You wanted to return 'home' to your family and friends, to salty liquorice and sunny days in Helsinki, but those expectations you put into this experience inspired by your memories can't be dug up from your luggage you spread on your family home's floor. You're a stranger in your own Finnish skin, speaking your native language feels reassuring and alien at the same time. You accidentally answer to people in a wrong language and get judgemental looks from your friends as you try to explain you don't do it to seem special. It's just... what you're familiar with now.

Your family and friends were not there to see you change. They didn't sit on your back as you were lost in Montréal, they didn't hold your hand as you accidentally kissed someone on the lips while trying to go for the wrong cheek first. They weren't there as you shed your Finnish skin and started asking 'how are you?' from every person encountered, when you learned to chit chat about weather with the Irish. But the same way those people didn't see you change, you weren't there to see your home country change like they did.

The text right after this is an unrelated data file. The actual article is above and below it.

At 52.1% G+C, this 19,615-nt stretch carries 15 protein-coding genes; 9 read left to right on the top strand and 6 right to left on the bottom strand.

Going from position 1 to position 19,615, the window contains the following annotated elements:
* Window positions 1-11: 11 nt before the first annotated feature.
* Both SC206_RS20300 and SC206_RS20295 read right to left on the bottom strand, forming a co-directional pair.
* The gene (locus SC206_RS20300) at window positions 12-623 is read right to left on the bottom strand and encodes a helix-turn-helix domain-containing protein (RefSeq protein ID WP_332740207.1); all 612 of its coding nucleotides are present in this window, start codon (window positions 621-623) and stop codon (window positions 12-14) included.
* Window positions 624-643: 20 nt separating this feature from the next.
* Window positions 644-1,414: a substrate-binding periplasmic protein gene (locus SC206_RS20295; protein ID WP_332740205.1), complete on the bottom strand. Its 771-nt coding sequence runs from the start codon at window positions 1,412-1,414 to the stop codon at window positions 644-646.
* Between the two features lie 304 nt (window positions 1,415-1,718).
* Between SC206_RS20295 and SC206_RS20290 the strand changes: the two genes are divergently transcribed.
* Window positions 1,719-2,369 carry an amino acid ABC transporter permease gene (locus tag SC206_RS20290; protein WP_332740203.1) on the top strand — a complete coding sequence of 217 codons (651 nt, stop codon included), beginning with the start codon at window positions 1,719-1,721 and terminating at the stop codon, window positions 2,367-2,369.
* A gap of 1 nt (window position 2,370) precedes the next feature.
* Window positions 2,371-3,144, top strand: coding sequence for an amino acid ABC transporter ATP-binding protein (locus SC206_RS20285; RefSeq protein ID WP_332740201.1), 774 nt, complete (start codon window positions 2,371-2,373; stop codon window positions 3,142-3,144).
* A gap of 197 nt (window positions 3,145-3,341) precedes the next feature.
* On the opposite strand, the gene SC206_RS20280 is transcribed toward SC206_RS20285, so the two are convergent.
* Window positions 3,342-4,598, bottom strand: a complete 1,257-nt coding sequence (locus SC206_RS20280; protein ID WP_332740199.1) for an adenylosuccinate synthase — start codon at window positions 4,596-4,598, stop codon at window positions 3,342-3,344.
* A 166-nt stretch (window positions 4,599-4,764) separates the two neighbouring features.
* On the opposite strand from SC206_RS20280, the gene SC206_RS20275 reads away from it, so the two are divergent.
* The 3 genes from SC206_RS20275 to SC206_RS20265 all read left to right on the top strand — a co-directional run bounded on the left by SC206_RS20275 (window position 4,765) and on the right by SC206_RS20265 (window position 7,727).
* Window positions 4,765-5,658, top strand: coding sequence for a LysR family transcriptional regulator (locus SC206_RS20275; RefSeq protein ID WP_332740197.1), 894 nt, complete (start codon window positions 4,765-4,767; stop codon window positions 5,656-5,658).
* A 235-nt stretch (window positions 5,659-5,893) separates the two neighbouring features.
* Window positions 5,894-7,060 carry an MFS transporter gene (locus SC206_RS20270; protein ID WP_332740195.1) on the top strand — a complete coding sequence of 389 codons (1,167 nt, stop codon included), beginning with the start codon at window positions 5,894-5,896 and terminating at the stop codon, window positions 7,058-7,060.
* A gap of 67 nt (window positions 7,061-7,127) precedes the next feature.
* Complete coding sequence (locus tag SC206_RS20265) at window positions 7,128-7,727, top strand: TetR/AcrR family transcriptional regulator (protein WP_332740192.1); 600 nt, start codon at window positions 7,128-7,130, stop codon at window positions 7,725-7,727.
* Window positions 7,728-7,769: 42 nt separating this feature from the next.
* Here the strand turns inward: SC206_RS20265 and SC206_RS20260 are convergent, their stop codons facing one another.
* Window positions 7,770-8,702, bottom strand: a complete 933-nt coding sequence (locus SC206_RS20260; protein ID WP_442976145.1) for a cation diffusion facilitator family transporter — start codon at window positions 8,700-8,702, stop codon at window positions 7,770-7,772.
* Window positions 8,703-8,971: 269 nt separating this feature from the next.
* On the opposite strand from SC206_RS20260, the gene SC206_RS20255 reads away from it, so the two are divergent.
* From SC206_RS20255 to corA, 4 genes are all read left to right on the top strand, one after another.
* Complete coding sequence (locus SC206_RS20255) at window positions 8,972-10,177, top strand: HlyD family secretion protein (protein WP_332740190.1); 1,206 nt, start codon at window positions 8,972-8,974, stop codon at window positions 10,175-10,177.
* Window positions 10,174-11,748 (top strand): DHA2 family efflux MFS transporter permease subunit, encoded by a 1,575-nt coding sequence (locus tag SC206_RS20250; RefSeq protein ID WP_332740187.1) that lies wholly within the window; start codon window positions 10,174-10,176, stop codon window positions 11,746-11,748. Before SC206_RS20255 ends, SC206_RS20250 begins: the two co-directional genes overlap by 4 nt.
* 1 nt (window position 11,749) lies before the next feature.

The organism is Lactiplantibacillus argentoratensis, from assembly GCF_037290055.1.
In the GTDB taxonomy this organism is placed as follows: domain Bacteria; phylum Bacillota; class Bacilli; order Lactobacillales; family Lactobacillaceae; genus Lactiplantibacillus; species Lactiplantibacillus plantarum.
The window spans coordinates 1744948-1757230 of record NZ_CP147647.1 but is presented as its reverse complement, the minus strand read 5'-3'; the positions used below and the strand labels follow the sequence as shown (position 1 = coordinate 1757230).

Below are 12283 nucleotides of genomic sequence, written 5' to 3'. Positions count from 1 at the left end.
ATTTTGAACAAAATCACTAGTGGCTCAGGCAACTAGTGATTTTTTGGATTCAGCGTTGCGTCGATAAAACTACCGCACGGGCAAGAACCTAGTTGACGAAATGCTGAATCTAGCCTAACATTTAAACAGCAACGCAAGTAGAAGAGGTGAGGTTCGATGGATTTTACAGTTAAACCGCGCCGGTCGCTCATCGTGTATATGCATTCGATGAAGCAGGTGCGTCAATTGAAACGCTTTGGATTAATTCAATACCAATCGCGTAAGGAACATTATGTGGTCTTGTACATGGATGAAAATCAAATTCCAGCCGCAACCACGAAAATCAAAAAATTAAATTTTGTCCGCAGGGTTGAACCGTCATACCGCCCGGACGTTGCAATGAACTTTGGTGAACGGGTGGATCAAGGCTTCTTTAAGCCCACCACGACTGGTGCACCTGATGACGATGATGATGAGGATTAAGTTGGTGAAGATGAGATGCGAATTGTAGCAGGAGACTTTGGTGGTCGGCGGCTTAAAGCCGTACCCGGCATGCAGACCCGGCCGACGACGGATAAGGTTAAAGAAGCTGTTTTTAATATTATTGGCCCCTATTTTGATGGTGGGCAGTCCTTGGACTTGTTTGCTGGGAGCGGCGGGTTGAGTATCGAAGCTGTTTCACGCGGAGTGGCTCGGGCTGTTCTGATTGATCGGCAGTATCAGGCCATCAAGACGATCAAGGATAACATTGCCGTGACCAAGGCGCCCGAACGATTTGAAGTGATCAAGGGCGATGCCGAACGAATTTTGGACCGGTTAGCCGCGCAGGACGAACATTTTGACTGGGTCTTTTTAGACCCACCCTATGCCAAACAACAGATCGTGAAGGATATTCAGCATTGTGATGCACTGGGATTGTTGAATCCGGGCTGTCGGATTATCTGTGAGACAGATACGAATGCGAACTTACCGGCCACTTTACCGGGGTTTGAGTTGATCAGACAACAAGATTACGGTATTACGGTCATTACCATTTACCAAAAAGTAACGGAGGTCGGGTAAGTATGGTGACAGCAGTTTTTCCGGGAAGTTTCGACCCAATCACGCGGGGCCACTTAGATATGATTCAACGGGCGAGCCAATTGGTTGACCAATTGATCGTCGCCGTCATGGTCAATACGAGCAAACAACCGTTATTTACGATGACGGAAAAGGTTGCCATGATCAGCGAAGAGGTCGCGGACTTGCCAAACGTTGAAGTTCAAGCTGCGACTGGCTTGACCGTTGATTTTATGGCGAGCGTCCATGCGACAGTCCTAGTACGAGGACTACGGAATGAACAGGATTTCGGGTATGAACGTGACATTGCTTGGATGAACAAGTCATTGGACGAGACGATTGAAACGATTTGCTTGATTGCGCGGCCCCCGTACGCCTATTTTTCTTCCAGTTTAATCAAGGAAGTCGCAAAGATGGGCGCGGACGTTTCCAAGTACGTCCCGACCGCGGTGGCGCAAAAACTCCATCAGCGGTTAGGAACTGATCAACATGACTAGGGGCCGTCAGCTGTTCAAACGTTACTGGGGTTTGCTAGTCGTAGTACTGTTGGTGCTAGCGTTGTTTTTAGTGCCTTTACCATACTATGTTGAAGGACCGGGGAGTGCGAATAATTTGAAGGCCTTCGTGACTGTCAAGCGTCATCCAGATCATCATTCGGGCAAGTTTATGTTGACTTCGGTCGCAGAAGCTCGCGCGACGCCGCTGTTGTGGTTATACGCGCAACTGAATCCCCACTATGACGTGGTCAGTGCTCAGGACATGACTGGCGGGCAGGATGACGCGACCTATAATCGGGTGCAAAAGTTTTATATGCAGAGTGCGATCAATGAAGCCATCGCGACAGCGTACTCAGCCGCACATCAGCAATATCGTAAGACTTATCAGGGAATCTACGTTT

The unexpected, unfamiliar space entering your bubble of familiarity in the form of a culture shock, requiring the shedding of your skin, an irritating itch (as put by Sarah Ahmed) moulds you little by little. Travelling is about the surprises in sensation: different smells, different sounds, different tastes and people. As time goes by, those surprises become more and more rare. The shedding. You've become a summary of all your lived experiences around the world and no longer fit into the old mould of that person you were when you first left.